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General characteristics out of hospital cardiac arrest of cardiac origin recorded by an emergency medical service




López-Messa JB, Alonso-Fernández JI, Andrés De Llano JM, Garmendia-Leiza JR, Ardura-Fernández J, De Castro-Rodríguez F, Gil-González JM



Servicio de Medicina Intensiva. Complejo Asistencial de Palencia, Spain. Grupo de Investigación Reconocido de Cronobiología. Universidad de Valladolid, Spain. Servicio de Emergencias Sanitarias de Castilla y León, Spain.



Objective: To analyze the general characteristics out of prehospital cardiac arrest
(OHCA) including the frecuency of return of spontaneous circulation and related factors.
Methods: Retrospective descriptive analysis of cases of OHCA in the records of the
emergency medical service of Castile-Leon covering a period of 18 months. The main
independent outcome analyzed was return of spontaneous circulation. Independent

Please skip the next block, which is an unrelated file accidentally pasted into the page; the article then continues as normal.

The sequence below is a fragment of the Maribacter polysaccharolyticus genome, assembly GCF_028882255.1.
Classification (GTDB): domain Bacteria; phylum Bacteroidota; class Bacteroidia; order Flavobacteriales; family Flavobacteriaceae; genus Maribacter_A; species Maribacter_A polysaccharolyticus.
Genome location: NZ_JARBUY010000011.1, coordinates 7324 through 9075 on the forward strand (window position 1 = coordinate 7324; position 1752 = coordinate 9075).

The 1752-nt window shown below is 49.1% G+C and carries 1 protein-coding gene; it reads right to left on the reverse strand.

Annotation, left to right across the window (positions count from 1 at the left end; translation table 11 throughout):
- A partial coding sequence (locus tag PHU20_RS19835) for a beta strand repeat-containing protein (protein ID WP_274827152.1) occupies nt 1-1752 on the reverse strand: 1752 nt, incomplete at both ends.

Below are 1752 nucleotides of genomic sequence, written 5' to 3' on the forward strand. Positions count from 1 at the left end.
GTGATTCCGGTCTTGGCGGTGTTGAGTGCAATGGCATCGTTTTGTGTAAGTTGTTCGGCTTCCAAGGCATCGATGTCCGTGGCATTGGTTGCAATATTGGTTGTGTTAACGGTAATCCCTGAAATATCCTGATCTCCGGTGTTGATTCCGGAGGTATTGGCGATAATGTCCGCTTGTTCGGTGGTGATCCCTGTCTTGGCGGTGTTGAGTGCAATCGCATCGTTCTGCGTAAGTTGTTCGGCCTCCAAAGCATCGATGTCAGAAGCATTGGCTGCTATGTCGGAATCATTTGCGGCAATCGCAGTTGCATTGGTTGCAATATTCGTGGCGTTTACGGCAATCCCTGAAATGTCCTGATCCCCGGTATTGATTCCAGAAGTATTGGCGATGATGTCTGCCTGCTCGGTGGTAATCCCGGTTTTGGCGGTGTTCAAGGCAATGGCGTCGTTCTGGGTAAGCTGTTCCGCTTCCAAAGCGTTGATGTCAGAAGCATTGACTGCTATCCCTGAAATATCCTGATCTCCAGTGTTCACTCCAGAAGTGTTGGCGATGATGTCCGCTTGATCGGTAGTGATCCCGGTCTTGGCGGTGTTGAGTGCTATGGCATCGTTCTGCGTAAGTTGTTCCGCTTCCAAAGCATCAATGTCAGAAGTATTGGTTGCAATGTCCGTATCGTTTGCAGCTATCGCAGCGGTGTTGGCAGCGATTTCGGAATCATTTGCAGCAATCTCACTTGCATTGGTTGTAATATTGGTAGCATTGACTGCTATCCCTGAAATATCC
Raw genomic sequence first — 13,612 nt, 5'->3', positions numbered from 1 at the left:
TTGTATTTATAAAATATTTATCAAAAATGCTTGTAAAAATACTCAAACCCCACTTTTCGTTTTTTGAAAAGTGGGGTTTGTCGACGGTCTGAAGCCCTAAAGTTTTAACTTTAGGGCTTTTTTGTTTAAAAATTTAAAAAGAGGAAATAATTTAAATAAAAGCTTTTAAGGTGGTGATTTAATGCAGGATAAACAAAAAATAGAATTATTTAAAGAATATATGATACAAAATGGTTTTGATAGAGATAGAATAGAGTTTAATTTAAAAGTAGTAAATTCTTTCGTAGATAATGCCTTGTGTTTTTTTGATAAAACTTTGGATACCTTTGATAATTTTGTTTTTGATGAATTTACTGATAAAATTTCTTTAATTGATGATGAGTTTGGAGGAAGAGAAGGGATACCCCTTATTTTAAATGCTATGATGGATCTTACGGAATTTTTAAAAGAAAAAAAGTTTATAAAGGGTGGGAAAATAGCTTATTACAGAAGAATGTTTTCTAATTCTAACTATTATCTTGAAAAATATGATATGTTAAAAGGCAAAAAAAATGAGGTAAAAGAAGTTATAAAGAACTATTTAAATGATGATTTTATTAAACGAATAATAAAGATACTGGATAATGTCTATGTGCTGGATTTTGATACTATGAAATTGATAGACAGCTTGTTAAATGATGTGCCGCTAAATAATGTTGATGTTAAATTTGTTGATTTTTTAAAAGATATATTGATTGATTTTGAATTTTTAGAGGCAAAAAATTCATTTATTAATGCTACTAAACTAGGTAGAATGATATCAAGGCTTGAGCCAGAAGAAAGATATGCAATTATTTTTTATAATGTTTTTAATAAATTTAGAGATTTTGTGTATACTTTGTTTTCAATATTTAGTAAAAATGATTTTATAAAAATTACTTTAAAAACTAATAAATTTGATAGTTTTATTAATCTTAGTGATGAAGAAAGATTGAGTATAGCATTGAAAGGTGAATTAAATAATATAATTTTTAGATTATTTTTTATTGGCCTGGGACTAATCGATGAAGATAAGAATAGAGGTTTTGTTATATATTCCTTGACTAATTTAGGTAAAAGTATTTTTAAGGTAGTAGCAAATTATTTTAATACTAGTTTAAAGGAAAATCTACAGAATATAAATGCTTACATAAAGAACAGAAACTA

variables analyzed were age, sex, presence of shockable rhythm, location of cardiac
arrest, witness, time between emergency call and initiation of care, and time between
ambulance dispatch and initiation of care.
Results: The EMS attended a total of 1286 cases of OHCA, representing an annual
incidence of 0.34 cases per 1000 population. The median age (interquartile range) was
73.0 (21.0) years; 66.5% of the patients were men, spontaneous circulation returned in
22.2%, and a shockable rhythm was present in 15.3%. Cardiac arrest occurred in the
home in 72.2% of the cases, in a public place in 21.3%, and at a primary health care
clinic in 6.5%. Witnesses were a family member (49.1%), a passer-by (31.6%), a
member of a security force (2.6%), and a primary care staff member (15.7%).
Independent variables related to return of spontaneous circulation were age under 50
years (odds ratio [OR], 1.6; 95% confidence interval [CI], 1.03-2.4), presence of a
shockable rhythm (OR, 3.8; 95% CI, 2.7-5.3); cardiac arrest at a primary health care
clinic (OR, 2.7; 95% CI, 1.4-4.9) or in a public place (OR, 1.8; 95% CI, 1.2-2.7).
Conclusions: The incidence of OHCA was similar to that reported for other European
series. The low percentage of shockable rhythm was noteworthy. The home was
confirmed as the most common setting for cardiac arrest; lower age, presence of
shockable rhythm, occurrence of cardiac arrest in a public place or at a primary care
clinic were confirmed as variables independently associated with return of spontaneous
circulation.


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